the practice of everyday life


'To cite is thus to give reality to the simulacrum produced by a power, by making people believe in it, but without providing any believable object.'
michel de certeau | webcite |

'The story of man's travels through his own texts remains in large measure unknown.'
michel de certeau | reading

' But whereas the scientific apparatus (ours) is led to share the illusion of the powers it necessarily supports, that is, to assume that the masses are transformed by the conquests and victories of expansionist production, it is always good to remind ourselves that we mustn't take people for fools.'
michel de certeau | theory | volition |

' From this formation, I shall distinguish another modern figure: “the voices of the body”. An example of this other scene is furnished by the opera, which gradually established itself at around the same time the scriptural model organized techniques and social practices in the eighteenth century. A space for voices, the opera allows an enunciation to speak that in its most elevated moments detaches itself from statements, disturbs and interferes with syntax, and wounds or pleasures, in the audience, those places in the body that have no language either. Thus in Verdi's Macbeth , in Lady Macbeth's mad aria, the voice that is at first supported by the orchestra soon continues alone after the orchestra has fallen silent, follows the curve of the melody a moment longer, vacillates, slowly slips away from its path, gets lost and finally disappears into silence. One voice among others breaching the discourse in which it constitutes a parenthesis and a deviation.'
michel de certeau | arts | opera | performance

‘Captured by the radio (the voice is the law), as soon as he awakens, the listener walks all day long through the forest of narrativities from journalism, advertising, and television, narrativities that still find time, as he is getting ready for bed, to slip a few final messages under the portals of sleep.'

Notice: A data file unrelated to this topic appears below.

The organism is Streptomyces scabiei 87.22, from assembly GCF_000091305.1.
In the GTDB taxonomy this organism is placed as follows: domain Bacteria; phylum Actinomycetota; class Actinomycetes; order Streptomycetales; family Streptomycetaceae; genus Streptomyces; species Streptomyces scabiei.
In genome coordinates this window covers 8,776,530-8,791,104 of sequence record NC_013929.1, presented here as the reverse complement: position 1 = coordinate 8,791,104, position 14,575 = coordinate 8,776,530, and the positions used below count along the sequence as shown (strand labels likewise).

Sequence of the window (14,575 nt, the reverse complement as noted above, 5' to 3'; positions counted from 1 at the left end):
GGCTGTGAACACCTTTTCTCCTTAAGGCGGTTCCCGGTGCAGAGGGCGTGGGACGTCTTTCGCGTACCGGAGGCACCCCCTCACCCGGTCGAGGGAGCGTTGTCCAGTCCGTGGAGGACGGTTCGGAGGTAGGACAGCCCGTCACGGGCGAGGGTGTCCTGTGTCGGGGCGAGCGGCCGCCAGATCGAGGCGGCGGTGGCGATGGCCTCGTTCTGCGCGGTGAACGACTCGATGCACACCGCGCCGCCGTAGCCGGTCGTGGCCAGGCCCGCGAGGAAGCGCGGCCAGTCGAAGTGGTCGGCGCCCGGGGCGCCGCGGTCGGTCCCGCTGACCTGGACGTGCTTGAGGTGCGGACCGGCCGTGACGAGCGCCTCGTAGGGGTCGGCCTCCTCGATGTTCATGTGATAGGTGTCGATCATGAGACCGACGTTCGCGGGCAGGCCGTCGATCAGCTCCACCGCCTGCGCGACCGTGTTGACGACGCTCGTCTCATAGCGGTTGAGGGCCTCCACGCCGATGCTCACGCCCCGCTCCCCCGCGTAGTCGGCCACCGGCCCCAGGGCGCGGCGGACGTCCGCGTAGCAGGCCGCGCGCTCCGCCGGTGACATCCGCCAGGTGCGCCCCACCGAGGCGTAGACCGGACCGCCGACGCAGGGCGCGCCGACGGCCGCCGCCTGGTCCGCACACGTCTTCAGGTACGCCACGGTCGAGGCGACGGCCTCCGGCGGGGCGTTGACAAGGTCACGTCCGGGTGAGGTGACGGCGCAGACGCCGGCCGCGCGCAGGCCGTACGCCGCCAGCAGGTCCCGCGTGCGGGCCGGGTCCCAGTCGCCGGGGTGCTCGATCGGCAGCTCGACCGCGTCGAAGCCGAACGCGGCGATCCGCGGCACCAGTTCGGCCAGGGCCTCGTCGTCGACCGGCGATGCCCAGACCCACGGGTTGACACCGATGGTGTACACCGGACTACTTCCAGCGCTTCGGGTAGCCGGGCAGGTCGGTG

michel de certeau | society

‘In modern Athens , the vehicles of mass transportation are called metaphorai . To go to work or come home, one takes a “metaphor” – a bus or a train.'
michel de certeau | cities | transport

‘In reality, the activity of reading has on the contrary all the characteristics of a silent production: the drift across the page, the metamorphosis of the text effected by the wandering eyes of the reader, the improvisation and expectation of meaning inferred from a few words, leaps over written spaces in an ephemeral dance. But since he in incapable of stockpiling (unless he writes or records), the reader cannot protect himself against the erosion of time (while reading, he forgets himself and he forgets what he has read) unless he buys the object (book, image) which is no more than a substitute (the spoor or promise) of moments “lost” in reading. He insinuates into another person's text the ruses of pleasure and appropriation: he poaches on it, is transported into it, pluralizes himself in it like the internal rumblings of one's body. Ruse , metaphor, arrangement, this production is also an “invention” of the memory. Words become the outlet or product of silent histories. The readable transforms itself into the memorable: Barthes reads Proust in Stendhal's text; the viewer reads the landscape of his childhood in the evening news. The thin film of writing becomes a movement of strata, a play of spaces. A different world (the reader's) slips into the author's place.'
michel de certeau | reading |

































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